I knew I was Jewish before I knew I was queer. However, I only really began to care about being Jewish around the time I realized I was queer. I accepted myself as a spiritual, Teva-wearing Jewish woman. And I also embraced the fact that I am a radical, rainbow-flag-waving queer woman. Both communities helped me figure out my own identity, and both communities have been supportive of one another. This isn’t true all the time, but I personally found myself in a cozy, rare intersection that not everyone is lucky enough to land in.
I didn’t feel the clash between my Judaism and my queerness the way other gay Jews have. Instead, I found that my Judaism informed my queerness, and vice versa. Here are some of the reasons why being a Jew helped me to come out as gay:
1. My Family and Friends
I am one of the lucky ones. Before I even told anyone in my immediate circle that I wasn’t straight, I anticipated a positive reaction. In fact, my mom was the first person I ever came out to. Family and friends showed support, asked questions, and tried their best to understand. I know that Judaism wasn’t the only reason the people in my life were supportive of me. But in some cases, it was a crucial element. I came out to some of my friends in Jewish spaces, which automatically made the process less scary, and the people more open. The bonds I have with my family members and friends are Jewish ones. We’re tied together through common values, experiences, and through the intense emphasis on love and respect that our religion teaches us.
2. The Teachings
If you’ve done any research on what it means to be gay in the Jewish community, you’re probably familiar with the two verses from Leviticus about how a man lying with another man is an “abomination.” While this belief has resonated with some Jews throughout history, people have come to favor different teachings instead. One of which lies between the two: “You shall love your neighbor as yourself,” (Leviticus 19:18.) According to Rabbi Harold Schulweis, “Morality comes from reading the tradition in its entirety – not singling out particular verses or particular laws. It comes from highlighting the ethical rationale behind the laws, including the many interpretations of law, and it comes from wisdom, Jewish experience and history.”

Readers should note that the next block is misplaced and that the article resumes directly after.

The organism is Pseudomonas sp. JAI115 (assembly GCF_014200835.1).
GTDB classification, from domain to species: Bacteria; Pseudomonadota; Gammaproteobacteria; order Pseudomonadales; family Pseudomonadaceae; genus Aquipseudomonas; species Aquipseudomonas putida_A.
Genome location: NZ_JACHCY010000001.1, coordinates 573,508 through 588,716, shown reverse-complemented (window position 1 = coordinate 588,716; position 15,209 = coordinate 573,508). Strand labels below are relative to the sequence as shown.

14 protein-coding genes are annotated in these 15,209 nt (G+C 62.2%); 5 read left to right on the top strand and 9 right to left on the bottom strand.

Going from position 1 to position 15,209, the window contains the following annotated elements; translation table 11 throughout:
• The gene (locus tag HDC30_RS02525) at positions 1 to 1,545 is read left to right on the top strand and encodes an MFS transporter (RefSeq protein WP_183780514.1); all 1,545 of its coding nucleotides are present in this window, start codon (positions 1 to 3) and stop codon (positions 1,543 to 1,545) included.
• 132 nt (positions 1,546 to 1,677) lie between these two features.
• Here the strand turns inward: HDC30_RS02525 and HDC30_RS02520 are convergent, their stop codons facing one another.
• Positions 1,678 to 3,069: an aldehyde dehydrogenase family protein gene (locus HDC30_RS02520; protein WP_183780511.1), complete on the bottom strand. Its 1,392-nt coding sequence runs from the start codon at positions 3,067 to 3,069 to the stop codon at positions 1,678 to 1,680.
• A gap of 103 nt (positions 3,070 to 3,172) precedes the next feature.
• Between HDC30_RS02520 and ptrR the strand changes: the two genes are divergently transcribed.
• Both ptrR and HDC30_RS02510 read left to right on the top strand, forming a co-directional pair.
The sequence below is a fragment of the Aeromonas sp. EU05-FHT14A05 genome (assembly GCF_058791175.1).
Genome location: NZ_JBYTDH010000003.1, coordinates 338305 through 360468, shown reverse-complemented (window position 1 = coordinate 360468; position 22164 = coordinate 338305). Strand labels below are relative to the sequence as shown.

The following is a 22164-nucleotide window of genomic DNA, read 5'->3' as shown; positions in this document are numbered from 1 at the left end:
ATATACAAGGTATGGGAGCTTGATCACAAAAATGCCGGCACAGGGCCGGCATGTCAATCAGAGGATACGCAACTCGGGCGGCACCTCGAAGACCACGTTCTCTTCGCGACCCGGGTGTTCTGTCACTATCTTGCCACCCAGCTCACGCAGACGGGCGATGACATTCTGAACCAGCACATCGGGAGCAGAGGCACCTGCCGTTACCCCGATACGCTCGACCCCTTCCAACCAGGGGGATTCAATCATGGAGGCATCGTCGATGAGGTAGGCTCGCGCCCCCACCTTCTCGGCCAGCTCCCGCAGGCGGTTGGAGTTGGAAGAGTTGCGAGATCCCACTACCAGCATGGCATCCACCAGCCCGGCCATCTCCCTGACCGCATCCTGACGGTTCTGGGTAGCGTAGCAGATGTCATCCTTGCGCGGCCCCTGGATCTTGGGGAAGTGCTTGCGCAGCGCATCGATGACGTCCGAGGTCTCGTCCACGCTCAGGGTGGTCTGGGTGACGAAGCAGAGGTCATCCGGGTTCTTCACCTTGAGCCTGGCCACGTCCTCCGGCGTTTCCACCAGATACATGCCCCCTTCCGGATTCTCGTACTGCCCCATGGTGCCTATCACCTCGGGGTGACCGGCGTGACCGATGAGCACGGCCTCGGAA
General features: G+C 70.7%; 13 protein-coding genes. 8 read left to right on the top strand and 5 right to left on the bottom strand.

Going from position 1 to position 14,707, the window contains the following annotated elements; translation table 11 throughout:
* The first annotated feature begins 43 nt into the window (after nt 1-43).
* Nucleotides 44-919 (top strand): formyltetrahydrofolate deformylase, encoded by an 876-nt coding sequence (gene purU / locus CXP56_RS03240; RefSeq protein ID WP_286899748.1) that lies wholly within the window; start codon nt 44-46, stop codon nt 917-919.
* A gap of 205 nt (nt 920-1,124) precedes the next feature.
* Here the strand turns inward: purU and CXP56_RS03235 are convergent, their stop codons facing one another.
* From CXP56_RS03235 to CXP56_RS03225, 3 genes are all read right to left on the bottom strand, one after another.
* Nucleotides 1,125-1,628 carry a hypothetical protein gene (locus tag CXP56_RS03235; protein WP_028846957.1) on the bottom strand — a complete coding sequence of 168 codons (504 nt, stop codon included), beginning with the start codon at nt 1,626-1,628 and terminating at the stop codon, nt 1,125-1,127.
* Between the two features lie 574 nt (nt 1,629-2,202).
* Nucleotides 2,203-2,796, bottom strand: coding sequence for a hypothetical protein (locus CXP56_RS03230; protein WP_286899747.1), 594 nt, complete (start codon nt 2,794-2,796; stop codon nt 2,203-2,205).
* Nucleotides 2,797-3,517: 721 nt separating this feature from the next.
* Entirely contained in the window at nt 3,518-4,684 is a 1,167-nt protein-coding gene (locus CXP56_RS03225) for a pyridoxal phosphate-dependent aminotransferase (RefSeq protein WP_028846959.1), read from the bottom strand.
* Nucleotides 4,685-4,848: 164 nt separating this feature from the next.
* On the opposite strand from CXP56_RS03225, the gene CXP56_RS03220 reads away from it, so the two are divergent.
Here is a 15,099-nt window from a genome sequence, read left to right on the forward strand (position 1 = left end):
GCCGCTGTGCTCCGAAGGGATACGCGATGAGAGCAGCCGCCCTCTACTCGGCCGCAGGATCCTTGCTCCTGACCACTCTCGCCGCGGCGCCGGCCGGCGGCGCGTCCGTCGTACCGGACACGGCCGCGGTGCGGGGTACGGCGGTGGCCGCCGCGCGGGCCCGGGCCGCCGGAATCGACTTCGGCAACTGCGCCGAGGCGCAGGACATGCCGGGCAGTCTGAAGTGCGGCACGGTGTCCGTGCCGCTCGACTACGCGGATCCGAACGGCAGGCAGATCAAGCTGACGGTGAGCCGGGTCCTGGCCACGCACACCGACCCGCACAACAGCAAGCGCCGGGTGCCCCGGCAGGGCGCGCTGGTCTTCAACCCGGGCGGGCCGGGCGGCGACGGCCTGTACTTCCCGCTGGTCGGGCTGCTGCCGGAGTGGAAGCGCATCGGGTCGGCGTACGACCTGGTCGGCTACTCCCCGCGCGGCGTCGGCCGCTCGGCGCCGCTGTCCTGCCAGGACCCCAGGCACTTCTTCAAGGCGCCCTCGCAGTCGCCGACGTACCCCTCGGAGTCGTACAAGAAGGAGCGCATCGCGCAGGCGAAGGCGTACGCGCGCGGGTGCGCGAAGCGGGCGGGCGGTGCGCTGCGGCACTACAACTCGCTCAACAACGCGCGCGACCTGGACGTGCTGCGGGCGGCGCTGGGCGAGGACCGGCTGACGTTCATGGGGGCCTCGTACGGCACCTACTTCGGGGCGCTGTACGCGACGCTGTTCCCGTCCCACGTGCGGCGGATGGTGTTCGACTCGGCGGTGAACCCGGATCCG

Growing up Jewish, I learned that it is of the utmost importance to care about the world around us. One of the most important tenets is tikkun olam – repairing the world. Jews have been persecuted throughout history, and we’ve made it our mission to ensure that no one else gets treated unfairly. This attitude made it so much easier to accept myself when the time came, as I knew my tradition would be behind me.
3. The Community
Today, it is estimated that 100,000 Reform Jews are part of the LGBTQ+ community. When I came out, I knew I wasn’t going to be alone. It was helpful that organizations I was part of, such as NFTY-MAR, led the way in creating accepting spaces for queer teens. We created our own subcommunities, where I found some of my closest friends. In my experience, communities that are deeply Jewish also tend to be deeply queer, as progressive Judaism fosters commitments to authenticity, diversity, curiosity, and love.
4. The Similarities
As one of these wise queer Jews said, “a warm community, a long history of discrimination, a beautiful culture full of light and love, and an endless variety of ways to be a part,” are some of the main similarities between the worlds of Jewishness and queerness. Coming into my own in both communities wasn’t hard because they resemble each other in so many ways. Both communities are rich with people of different backgrounds, races, and gender identities. Both communities center themselves and their gatherings around food. And both communities welcome all with open arms.
Have You Had Similar Experiences?
For some, my experience might sound alien. For others, who may have found the same type of support system in the Jewish community, my story might resonate in a familiar way. I’ve found my own specific niche situated within my Jewish peers, and helping others find their niche has become part of how I give back to my community. Has your experience been similar to mine? Completely different? I’m always interested to hear what you think. Feel free to leave a comment and let me know!